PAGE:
Bradley J. "Brad" Wilk (born September 5, 1968) is a musician, actor, and activist from the United States. He is best known as the drummer of the rock bands Rage Against the Machine (1991–2000; 2007–11), Audioslave (2001–07), and Prophets of Rage (2016–present).
Wilk started his career as a drummer for Greta in 1990, and helped co-found Rage with Tom Morello and Zack de la Rocha in August 1991. Following that band's breakup in October 2000 Wilk, Morello, Rage Against the Machine bassist Tim Commerford, and Soundgarden front man Chris Cornell formed the supergroup Audioslave, which broke up in 2007. As of 2016, he is playing in the band Prophets of Rage, with Commerford, Morello, Chuck D, B-Real and DJ Lord.
Brad Wilk performing at Optimus Alive '08 (July 10–12) in Lisbon, Portugal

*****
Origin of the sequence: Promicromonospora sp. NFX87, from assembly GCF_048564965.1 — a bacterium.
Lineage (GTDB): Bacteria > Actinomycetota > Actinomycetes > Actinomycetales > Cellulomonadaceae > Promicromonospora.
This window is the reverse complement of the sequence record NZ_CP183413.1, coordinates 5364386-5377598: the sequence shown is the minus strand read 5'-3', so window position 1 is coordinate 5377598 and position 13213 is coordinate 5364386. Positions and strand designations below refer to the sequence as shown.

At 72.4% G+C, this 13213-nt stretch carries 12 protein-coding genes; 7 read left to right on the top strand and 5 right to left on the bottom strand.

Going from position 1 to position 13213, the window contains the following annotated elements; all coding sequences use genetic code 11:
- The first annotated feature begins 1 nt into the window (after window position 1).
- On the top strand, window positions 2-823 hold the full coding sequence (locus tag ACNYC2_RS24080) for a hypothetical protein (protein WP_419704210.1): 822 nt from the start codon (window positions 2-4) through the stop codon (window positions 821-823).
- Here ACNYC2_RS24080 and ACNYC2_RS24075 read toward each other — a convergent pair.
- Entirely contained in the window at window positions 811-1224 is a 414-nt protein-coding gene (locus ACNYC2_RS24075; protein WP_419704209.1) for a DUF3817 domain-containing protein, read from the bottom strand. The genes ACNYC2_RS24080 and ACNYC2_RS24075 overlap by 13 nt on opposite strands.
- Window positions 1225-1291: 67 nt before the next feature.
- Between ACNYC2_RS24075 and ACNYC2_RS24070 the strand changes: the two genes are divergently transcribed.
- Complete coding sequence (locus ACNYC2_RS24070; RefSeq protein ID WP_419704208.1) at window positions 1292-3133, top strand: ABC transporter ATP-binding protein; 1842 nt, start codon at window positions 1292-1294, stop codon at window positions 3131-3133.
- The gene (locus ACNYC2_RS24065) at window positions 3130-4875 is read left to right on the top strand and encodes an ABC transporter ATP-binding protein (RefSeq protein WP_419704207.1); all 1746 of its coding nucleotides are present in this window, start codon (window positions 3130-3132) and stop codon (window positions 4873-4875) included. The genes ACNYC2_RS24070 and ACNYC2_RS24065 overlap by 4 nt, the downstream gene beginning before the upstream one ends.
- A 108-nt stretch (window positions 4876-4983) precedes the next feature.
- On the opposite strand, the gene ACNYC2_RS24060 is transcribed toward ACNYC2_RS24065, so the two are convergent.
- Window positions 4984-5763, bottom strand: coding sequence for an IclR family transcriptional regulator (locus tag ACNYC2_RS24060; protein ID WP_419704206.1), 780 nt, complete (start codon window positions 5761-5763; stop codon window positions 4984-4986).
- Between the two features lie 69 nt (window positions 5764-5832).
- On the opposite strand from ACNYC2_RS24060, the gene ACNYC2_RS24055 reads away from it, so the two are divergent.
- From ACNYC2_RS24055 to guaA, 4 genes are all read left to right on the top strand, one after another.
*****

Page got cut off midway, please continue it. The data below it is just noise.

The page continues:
|Born|| September 5, 1968
Portland, Oregon, United States
|Genres||Alternative metal, rap metal, funk metal, alternative rock, hard rock, heavy metal, doom metal|
|Instruments||Drums, percussion, vocals|
|Associated acts||Rage Against the Machine, Audioslave, Puscifer, Greta, Sound City Players, Indian Style, Black Sabbath, The Last Internationale, The Smashing Pumpkins, Juliette Lewis, Prophets of Rage, Black Sabbath|
Bradley J. Wilk was born on September 5, 1968, in Portland, Oregon and raised in Chicago, Illinois. His family later settled in Southern California. He started to play the drums when he was thirteen years old. He has cited John Bonham, Keith Moon, and Elvin Jones as his greatest influences. Wilk was a fan of Van Halen in his youth, having seen the band live when he was thirteen. He is of Jewish-Polish descent.